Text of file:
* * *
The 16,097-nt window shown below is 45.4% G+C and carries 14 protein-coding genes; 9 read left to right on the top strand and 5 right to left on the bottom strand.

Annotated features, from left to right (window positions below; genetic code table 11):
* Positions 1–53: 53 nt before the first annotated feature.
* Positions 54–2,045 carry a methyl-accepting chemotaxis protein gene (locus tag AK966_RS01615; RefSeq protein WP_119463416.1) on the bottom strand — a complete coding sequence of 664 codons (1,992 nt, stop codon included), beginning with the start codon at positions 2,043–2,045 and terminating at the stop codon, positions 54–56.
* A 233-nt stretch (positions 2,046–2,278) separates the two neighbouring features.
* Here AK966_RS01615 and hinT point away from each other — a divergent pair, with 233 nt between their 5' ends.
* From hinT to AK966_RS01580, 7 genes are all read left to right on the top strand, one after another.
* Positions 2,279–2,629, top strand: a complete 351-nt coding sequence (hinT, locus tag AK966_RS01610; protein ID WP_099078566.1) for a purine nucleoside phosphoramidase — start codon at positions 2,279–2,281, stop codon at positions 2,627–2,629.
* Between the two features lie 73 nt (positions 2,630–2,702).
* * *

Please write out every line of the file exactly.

The 16,097-nt window shown below is 45.4% G+C and carries 14 protein-coding genes; 9 read left to right on the top strand and 5 right to left on the bottom strand.

Annotated features, from left to right (window positions below; genetic code table 11):
* Positions 1–53: 53 nt before the first annotated feature.
* Positions 54–2,045 carry a methyl-accepting chemotaxis protein gene (locus tag AK966_RS01615; RefSeq protein WP_119463416.1) on the bottom strand — a complete coding sequence of 664 codons (1,992 nt, stop codon included), beginning with the start codon at positions 2,043–2,045 and terminating at the stop codon, positions 54–56.
* A 233-nt stretch (positions 2,046–2,278) separates the two neighbouring features.
* Here AK966_RS01615 and hinT point away from each other — a divergent pair, with 233 nt between their 5' ends.
* From hinT to AK966_RS01580, 7 genes are all read left to right on the top strand, one after another.
* Positions 2,279–2,629, top strand: a complete 351-nt coding sequence (hinT, locus tag AK966_RS01610; protein ID WP_099078566.1) for a purine nucleoside phosphoramidase — start codon at positions 2,279–2,281, stop codon at positions 2,627–2,629.
* Between the two features lie 73 nt (positions 2,630–2,702).